The UK watchdog Ofcom has shared its thoughts on what AI could mean for society and what it is doing about it. The regulator has reiterated many of the warnings that AI-generated content could pose risks to online users, highlighting the potential use of voice clones in scams and malicious content.
While Ofcom does not view AI as an existential threat to humanity, it emphasizes the need for responsible use of the technology. The regulator highlights the positive impact of AI on the content and telecom industries, such as improved visual effects and detection of malicious network traffic. However, it is also concerned about the potential for AI-generated content to harm users in conjunction with the government’s controversial Online Safety Bill.
In response to these risks, Ofcom is working with companies developing and integrating AI tools that might fall under the scope of the Online Safety Bill. The regulator is focusing on proactive assessment of safety risks and effective mitigation strategies to protect users from potential harms.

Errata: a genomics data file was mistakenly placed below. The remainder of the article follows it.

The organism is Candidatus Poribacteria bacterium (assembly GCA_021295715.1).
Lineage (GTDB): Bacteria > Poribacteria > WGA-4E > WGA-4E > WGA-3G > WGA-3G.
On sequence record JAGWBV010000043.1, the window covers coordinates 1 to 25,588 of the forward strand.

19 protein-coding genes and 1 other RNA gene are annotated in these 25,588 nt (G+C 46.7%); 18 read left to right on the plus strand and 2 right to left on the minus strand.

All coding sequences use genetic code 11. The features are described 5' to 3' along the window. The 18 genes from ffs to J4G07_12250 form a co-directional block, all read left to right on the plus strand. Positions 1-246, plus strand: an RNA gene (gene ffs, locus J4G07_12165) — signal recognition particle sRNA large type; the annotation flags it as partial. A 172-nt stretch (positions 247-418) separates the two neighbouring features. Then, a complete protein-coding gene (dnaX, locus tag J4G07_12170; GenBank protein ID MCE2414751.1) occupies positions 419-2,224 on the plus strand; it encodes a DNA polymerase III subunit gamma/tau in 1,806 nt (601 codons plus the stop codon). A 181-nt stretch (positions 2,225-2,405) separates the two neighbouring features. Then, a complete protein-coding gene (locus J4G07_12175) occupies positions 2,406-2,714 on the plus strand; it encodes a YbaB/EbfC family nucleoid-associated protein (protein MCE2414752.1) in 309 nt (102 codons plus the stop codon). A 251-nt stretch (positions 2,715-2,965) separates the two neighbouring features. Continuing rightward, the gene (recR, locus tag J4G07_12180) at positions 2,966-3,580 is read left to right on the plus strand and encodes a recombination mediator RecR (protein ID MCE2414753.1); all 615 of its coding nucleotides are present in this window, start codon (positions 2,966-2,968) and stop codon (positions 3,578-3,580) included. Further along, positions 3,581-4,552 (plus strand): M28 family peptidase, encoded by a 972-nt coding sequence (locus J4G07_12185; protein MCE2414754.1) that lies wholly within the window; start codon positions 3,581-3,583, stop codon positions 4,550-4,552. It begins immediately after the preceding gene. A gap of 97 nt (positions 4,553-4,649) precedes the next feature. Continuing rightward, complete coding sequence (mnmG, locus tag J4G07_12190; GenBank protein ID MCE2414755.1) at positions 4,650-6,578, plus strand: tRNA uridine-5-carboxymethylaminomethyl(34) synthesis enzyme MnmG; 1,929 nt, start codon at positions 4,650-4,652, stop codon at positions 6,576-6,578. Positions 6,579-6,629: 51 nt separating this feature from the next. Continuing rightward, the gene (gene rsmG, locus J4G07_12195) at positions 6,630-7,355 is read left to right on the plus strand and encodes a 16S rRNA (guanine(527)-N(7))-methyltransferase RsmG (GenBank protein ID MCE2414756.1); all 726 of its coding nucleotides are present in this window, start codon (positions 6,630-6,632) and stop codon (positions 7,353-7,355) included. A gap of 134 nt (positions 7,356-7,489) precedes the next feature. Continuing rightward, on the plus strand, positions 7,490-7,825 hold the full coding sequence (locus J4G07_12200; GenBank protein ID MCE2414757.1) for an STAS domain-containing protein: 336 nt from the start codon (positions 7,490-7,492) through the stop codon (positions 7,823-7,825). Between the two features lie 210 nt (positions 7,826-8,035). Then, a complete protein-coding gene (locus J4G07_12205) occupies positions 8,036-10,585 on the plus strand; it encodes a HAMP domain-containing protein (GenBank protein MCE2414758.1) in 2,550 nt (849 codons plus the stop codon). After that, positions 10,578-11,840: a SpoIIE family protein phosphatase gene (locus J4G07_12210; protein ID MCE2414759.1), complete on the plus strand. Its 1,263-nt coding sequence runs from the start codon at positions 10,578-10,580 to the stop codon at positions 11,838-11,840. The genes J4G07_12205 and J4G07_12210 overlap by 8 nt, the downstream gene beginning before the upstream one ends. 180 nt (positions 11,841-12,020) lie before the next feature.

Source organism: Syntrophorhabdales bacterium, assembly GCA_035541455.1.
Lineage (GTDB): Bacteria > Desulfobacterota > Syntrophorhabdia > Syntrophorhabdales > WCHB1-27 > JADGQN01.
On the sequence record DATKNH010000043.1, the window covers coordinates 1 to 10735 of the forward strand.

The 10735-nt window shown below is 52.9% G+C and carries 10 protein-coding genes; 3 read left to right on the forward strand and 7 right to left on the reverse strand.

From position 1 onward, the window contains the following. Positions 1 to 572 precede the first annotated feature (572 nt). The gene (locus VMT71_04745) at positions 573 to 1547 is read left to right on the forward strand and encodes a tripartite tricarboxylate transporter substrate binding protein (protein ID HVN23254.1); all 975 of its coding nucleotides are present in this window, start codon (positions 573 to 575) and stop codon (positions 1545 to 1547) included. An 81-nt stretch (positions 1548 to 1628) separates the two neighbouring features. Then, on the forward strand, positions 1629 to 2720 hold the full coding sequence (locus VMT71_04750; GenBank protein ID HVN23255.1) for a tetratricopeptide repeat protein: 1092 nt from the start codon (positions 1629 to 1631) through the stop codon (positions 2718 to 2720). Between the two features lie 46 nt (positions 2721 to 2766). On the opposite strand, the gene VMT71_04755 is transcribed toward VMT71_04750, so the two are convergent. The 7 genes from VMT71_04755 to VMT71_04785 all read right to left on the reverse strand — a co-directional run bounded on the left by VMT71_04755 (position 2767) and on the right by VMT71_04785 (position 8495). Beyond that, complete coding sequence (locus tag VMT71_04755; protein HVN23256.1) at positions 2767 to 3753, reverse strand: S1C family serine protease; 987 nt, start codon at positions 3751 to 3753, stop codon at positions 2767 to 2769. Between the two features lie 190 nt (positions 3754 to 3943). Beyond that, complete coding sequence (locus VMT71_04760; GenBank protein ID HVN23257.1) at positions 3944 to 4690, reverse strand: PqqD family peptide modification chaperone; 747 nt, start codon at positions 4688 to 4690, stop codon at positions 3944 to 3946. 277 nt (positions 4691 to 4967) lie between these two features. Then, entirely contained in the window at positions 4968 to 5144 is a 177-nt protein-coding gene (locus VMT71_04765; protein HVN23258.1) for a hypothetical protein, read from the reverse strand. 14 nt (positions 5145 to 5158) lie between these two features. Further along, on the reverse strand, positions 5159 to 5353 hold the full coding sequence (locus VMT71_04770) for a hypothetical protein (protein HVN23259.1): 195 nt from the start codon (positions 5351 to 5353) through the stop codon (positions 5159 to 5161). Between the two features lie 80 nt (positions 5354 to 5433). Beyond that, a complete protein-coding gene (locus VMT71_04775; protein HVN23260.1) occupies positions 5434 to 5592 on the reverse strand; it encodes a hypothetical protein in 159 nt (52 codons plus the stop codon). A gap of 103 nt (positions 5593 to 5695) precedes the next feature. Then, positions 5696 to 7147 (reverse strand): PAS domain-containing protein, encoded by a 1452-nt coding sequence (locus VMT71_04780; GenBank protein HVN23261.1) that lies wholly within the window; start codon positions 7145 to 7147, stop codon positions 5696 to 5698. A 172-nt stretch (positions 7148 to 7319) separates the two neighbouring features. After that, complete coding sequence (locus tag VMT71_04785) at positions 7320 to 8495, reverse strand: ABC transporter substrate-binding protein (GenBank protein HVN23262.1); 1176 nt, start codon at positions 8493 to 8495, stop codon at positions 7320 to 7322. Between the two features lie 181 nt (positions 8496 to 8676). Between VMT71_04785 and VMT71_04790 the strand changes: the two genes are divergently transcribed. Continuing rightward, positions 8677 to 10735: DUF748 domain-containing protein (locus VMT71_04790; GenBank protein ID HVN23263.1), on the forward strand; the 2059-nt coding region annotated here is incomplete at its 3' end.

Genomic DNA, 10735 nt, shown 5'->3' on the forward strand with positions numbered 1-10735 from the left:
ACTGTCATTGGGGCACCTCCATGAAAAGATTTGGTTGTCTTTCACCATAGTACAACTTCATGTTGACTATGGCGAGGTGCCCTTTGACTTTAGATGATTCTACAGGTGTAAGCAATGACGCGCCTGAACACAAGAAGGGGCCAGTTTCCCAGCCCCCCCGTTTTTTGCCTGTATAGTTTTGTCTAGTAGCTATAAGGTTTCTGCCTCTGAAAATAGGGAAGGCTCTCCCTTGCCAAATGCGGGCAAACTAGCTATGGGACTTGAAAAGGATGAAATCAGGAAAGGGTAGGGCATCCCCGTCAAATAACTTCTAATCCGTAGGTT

Additionally, Ofcom is closely monitoring the development of AI detection techniques and the role of transparency in helping users distinguish between real and AI-generated content. This includes informing users about whether a piece of content was created by a human or a computer.
Ofcom is also looking at how media literacy may be impacted by generative AI, as well as AR/VR technologies. It is providing information to the industries it regulates about the implications of AI and their responsibilities towards their customers.
Telecommunications companies, in particular, make extensive use of AI for various purposes, such as customer service, network traffic prediction, and automated capacity provisioning. For example, Amdocs recently launched its amAIz product to further enhance the integration of AI within their OSS/BSS and CRM offerings.
Ofcom expects companies and service providers integrating generative AI models to consider the risks and potential harms of their technology, and to devise systems and processes to mitigate those risks. Transparency about the functioning, usage, and integration of these AI tools, as well as the steps taken to protect users from harm, is essential for building confidence that risks can be minimized while allowing users to enjoy the benefits generative AI can provide.